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Memorial Tributes Volume 21
Membership Directory
PublisherNational Academies Press
ReleasedSeptember 26, 2017
Copyright2017
ISBN978-0-309-45928-0
Memorial Tributes: National Academy of Engineering, Volume 21

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  • DONALD G. ISELIN 1922-2012

    BY THE NAVAL FACILITIES ENGINEERING COMMAND STAFF
    SUBMITTED BY THE NAE HOME SECRETARY

    Rear Admiral DONALD GROTE ISELIN, 89, died March 9, 2012, in Santa Barbara, where he lived for 24 years. Born September 5, 1922, in Racine, Wisconsin, to Harry and Rose Iselin, Admiral Iselin attended Marquette University for two years before enrolling in the United States Naval Academy, where he graduated at the top of his class in 1945 and promptly wed his high school sweetheart, Jacqueline Mary Myers, on June 9. Married 63 years before she passed away in July 2008, they had four children: Karen Maureen Iselin (deceased), Donna Iselin Broom, Michael Iselin, and Madeline Iselin Morici (deceased). He is also survived by eight grandchildren and six great-grandchildren.

    Admiral Iselin served aboard the USS Providence at the end of World War II as part of the Mediterranean Occupation Forces before his selection to the Civil Engineer Corps. After earning bachelor’s and master’s degrees in civil engineering from Rensselaer Polytechnic Institute, he completed the Advanced Management Program at Harvard Business School and served the US Navy in positions of increasing responsibility until May 1977, when he assumed duties as Commander, Naval Facilities Engineering Command, and Chief of Civil Engineers.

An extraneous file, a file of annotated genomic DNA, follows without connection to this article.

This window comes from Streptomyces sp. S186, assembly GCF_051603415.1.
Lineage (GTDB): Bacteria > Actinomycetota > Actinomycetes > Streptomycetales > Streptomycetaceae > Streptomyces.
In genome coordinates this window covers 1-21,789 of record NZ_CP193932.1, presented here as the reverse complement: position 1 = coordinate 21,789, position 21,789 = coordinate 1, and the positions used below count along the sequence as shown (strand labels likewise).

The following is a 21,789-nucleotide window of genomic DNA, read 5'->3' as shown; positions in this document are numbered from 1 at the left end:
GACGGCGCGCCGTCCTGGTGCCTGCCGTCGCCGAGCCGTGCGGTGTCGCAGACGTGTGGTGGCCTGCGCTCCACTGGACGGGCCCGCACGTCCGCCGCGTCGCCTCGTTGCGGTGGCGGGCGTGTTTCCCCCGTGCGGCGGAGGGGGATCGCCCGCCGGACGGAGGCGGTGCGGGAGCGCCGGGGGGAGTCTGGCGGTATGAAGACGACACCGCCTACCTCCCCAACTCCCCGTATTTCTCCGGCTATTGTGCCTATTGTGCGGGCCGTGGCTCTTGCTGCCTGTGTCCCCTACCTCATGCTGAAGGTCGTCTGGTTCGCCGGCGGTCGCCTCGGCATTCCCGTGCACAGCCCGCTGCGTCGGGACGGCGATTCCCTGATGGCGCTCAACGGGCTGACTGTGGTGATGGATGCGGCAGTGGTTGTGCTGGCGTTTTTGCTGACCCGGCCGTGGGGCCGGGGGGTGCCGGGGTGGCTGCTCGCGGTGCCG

As a leading engineer he oversaw major projects such as the design and construction of the nation’s first large-scale nuclear power plant for producing electricity, and a water desalination plant in Guantanamo Bay when Fidel Castro terminated the Navy’s water supply. He was a technical advisor for Navy construction projects during the atom bomb tests at Eniwetok (now Enewetak). He earned a reputation as an innovator who, under hostile military conditions in Vietnam, implemented a new system of construction called “level of effort,” still in use by the Navy.  

    He was a registered engineer in the District of Columbia, past president of the Society of American Military Engineers (SAME), commissioner of the American Section, Permanent International Association of Navigation Congresses, and member of the board of directors for a number of organizations.

    Among his numerous awards were USNA’s Gardner L. Caskey Memorial Prize, the SAME 1958 Moreell Medal, the Navy Commendation Medal, the Navy League’s Stephen Decatur Award, and four Legion of Merit awards. He also received the 1980 Engineering Alumni Professional Achievement Award from Marquette University. In addition to his election to the NAE, he was an honorary member of the American Institute of Architects.

    Upon retiring from the US Navy in 1981, he joined Raymond Kaiser Engineering as a group vice president for construction, design, finance, and personnel. He retired 5 years later and spent the next 15 years working as an independent management and construction consultant. Well into his later years he remained professionally active, including serving as a senior member of a panel overseeing construction activity for major projects at three nuclear power laboratories.

    To the world he was Admiral Iselin, but to family he was “Buddy,” always ready to help fix a balky air conditioner, repair potholes in the family driveway, or roar with laughter as he read Winnie the Pooh stories to grandchildren. He is best remembered seated at the head of the dinner table, transforming a mundane trip for pizza into a side-splitting epic adventure that ended with a valuable lesson for those paying close enough attention.

     

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